There are more than 200,000 identified species of virus and many more waiting to be discovered. Scientists do not know the origin of all viruses, so they cannot be placed within the ‘tree of life’ as other organisms are. The classification of viruses is based on their; size, capsid morphology, type of nucleic acid, mode or replication, host organism and pathology. The International Committee on Taxonomy of Viruses (ICTV) began its classification of viruses in the 1970s. It continues to develop and refine this classification. The taxonomy system for viruses shares certain features of the taxonomic system for living organisms. However, instead of the sequence ‘kingdom, phylum, class, order, family, genus, species’, virus classification begins with the ‘order’. Each taxon (group), apart from species, has a specific suffix; order -virales, family -viridae, subfamily -virinae, genus -virus and species. The Baltimore classification of viruses places viruses into seven groups (I-VII), depending on their type of nucleic acid.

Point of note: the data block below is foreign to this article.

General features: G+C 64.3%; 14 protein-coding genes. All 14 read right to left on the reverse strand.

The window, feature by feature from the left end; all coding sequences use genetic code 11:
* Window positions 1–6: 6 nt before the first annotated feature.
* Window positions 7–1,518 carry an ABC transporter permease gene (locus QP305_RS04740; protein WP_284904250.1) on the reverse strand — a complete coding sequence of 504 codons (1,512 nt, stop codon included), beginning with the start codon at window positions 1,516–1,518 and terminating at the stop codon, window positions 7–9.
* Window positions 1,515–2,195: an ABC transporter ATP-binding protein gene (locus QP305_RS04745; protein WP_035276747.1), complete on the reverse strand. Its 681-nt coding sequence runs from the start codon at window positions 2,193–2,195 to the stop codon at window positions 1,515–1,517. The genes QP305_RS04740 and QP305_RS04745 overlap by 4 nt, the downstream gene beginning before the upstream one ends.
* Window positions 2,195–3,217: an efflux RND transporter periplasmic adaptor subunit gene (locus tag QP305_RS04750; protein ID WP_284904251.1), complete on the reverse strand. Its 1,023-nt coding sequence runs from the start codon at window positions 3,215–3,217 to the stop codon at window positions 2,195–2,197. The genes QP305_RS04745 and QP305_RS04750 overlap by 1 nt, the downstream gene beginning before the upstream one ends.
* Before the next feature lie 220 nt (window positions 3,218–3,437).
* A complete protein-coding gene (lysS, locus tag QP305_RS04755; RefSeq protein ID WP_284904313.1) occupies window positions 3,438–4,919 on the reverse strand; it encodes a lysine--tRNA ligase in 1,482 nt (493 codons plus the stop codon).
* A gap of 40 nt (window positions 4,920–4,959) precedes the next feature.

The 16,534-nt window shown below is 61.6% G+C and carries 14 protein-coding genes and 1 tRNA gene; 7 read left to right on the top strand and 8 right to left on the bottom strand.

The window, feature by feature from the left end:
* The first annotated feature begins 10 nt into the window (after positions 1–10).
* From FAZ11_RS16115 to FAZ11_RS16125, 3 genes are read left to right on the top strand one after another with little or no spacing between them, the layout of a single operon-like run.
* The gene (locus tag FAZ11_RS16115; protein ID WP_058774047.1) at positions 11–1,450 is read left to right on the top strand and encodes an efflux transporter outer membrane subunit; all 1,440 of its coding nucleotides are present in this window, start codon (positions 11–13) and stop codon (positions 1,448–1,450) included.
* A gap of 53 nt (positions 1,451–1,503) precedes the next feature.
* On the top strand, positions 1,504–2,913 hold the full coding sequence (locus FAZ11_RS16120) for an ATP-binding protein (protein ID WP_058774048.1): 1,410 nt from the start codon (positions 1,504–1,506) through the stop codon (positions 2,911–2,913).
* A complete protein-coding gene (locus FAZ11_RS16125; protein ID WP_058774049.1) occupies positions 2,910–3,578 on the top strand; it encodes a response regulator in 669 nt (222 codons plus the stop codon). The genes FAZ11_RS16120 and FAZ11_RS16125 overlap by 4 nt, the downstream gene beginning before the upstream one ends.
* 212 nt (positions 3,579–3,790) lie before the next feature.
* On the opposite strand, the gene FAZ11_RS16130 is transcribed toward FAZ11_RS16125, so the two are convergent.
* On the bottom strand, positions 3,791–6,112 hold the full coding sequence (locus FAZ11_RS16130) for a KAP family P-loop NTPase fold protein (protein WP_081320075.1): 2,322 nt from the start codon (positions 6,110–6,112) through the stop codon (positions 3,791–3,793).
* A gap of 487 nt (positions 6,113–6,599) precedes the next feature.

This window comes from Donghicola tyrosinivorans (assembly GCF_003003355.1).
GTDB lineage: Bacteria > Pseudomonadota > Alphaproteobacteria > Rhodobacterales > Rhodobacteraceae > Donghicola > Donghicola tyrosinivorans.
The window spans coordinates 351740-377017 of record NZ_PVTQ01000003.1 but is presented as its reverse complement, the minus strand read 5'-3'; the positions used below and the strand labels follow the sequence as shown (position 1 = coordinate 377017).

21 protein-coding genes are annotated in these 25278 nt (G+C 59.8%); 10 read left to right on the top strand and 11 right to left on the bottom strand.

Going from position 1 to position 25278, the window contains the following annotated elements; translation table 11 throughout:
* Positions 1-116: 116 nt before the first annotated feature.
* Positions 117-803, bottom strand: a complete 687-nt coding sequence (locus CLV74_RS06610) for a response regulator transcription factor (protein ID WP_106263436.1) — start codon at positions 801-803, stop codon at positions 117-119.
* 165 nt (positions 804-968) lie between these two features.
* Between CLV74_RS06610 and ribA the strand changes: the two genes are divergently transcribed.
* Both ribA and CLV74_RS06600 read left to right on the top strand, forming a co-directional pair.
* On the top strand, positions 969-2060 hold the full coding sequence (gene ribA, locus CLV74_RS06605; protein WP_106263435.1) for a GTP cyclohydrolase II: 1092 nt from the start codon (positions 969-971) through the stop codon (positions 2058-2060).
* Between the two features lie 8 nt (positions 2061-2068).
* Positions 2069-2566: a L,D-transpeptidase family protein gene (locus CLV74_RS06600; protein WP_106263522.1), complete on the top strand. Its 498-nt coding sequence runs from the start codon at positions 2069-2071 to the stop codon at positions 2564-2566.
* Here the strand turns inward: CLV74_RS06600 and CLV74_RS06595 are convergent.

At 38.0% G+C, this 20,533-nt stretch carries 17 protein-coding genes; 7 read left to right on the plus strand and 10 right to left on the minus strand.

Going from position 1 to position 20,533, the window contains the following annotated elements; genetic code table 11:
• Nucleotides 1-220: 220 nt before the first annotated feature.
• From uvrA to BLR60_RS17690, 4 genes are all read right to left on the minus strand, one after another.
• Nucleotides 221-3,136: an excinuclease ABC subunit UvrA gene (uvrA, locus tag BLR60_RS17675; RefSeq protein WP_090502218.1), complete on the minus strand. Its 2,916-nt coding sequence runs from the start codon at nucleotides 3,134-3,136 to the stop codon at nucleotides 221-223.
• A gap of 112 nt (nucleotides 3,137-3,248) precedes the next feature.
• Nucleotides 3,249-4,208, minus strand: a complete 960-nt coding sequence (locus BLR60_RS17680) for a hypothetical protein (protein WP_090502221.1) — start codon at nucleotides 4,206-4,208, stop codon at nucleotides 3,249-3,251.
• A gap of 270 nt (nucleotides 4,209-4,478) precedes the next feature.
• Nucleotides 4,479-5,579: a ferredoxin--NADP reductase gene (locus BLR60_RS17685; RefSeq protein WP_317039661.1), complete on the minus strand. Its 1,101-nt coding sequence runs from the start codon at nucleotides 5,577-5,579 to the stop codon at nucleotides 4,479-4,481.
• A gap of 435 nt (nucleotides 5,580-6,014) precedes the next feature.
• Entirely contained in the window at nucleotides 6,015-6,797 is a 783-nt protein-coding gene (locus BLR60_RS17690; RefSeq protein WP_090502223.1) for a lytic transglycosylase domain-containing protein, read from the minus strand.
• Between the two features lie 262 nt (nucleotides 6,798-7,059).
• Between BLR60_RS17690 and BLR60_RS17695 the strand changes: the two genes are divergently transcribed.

Viroids are smaller than viruses. They are infectious pathogens and consist only of short strands of circular, single-stranded RNA. They do not have protein coats. Viroids do not code for any proteins and they replicate using the enzyme RNA polymerase. The first viroids was discovered in 1971. Prions is a term that was first used in 1982 and means proteinaceous (made of protein) infectious particle. It is derived from the words protein and infection. During the 1960s research scientists discovered that infectious proteins cause forms of transmissible spongiform encephalopathy, such as scrapie in sheep, and kuru (laughing disease) and new variant Creutzfeldt-Jakob disease (vCJD) in humans. Prions are not living organisms but are misfoled proteins (proteins that are incorrectly folded and consequently misshapen). Prions are stable and not denatured by heat or digested by protease enzymes.